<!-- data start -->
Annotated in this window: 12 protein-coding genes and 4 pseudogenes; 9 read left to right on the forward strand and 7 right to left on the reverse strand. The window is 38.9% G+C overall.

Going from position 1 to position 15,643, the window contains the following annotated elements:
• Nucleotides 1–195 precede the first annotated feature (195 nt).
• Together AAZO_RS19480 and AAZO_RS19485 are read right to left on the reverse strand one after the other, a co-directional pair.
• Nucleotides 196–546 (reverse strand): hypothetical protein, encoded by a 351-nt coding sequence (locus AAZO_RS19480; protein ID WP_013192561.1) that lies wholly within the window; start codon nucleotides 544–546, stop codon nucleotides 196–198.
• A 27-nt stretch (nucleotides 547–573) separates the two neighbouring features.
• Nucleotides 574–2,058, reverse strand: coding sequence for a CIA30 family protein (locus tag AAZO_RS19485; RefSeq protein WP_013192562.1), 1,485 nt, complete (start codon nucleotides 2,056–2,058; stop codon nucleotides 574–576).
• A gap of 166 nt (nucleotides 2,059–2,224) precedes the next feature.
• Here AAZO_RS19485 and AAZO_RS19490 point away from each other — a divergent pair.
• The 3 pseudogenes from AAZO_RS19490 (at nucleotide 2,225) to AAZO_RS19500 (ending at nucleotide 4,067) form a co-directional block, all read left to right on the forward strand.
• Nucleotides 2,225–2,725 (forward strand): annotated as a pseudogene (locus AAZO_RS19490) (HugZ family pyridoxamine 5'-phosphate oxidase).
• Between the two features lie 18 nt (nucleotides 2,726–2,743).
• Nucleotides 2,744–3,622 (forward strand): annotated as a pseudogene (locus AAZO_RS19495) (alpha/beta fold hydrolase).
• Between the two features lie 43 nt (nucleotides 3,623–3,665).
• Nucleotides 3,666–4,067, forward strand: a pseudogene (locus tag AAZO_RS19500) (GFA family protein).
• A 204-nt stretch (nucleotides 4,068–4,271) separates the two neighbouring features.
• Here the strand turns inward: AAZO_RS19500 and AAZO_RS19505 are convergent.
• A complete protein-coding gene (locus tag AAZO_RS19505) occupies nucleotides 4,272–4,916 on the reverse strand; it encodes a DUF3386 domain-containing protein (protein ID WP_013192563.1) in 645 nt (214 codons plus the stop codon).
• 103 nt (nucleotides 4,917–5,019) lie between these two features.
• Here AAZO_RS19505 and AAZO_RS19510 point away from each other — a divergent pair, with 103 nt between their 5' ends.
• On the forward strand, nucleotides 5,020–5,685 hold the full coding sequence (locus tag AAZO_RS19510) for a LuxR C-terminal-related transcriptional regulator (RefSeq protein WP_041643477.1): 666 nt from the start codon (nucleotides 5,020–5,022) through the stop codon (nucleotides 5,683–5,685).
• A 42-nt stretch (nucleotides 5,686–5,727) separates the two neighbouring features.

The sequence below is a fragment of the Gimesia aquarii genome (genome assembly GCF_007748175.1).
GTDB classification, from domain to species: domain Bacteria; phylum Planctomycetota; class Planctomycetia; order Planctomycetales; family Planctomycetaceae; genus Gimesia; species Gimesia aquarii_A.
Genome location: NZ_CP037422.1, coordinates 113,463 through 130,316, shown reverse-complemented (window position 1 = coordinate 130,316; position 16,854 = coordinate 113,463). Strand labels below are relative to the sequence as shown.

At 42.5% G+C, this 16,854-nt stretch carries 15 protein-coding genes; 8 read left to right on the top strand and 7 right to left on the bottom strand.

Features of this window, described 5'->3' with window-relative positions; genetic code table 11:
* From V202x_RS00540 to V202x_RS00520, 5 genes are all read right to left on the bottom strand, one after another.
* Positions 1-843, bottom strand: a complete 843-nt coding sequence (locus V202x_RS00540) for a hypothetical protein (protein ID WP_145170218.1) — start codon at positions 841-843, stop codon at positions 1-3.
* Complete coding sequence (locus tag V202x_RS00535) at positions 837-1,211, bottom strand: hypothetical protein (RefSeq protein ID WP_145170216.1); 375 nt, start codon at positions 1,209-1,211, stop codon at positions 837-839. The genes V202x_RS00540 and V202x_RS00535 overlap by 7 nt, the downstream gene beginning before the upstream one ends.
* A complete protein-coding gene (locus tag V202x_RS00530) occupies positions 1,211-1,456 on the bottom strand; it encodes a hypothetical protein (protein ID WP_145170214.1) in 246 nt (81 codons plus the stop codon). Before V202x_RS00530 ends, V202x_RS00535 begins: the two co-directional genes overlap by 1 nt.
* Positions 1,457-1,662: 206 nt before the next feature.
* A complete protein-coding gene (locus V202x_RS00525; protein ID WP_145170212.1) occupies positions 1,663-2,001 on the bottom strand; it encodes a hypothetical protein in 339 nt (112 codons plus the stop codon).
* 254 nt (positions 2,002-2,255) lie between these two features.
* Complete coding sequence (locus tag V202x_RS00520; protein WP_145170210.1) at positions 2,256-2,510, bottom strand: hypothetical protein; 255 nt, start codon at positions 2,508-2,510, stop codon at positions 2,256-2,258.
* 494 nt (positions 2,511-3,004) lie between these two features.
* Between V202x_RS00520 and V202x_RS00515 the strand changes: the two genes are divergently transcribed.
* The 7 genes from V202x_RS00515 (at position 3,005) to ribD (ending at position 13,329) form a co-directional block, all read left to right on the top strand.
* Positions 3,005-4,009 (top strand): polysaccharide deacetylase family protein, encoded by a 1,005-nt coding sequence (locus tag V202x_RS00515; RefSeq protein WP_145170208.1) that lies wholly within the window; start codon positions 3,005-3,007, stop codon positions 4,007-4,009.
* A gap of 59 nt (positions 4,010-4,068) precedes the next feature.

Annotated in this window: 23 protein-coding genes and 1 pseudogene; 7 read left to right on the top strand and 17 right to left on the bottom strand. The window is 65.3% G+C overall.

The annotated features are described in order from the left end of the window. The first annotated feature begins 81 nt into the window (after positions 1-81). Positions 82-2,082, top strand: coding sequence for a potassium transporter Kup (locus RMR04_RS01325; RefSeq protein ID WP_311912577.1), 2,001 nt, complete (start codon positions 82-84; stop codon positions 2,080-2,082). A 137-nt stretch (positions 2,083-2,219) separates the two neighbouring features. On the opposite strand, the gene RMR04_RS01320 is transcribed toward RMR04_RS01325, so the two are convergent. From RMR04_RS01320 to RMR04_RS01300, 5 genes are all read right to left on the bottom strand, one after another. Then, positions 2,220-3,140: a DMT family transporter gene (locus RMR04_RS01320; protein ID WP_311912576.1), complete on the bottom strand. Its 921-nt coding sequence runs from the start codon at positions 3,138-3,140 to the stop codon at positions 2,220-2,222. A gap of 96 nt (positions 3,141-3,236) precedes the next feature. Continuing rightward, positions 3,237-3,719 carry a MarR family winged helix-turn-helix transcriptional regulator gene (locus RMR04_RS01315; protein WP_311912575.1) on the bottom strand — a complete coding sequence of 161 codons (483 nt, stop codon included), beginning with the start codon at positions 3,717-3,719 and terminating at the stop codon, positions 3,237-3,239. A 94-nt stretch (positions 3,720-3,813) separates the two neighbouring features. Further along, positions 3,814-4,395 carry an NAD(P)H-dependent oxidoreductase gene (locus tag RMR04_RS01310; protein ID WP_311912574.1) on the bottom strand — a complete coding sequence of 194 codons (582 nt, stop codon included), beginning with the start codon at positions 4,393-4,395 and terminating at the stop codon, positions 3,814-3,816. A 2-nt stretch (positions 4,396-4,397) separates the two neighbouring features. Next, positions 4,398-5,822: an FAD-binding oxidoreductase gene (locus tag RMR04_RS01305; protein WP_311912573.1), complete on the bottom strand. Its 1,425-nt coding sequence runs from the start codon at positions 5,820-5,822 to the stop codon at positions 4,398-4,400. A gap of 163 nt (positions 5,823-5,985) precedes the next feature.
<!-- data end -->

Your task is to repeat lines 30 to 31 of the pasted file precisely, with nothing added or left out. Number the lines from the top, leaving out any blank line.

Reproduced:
* Complete coding sequence (locus tag V202x_RS00535) at positions 837-1,211, bottom strand: hypothetical protein (RefSeq protein ID WP_145170216.1); 375 nt, start codon at positions 1,209-1,211, stop codon at positions 837-839. The genes V202x_RS00540 and V202x_RS00535 overlap by 7 nt, the downstream gene beginning before the upstream one ends.
* A complete protein-coding gene (locus tag V202x_RS00530) occupies positions 1,211-1,456 on the bottom strand; it encodes a hypothetical protein (protein ID WP_145170214.1) in 246 nt (81 codons plus the stop codon). Before V202x_RS00530 ends, V202x_RS00535 begins: the two co-directional genes overlap by 1 nt.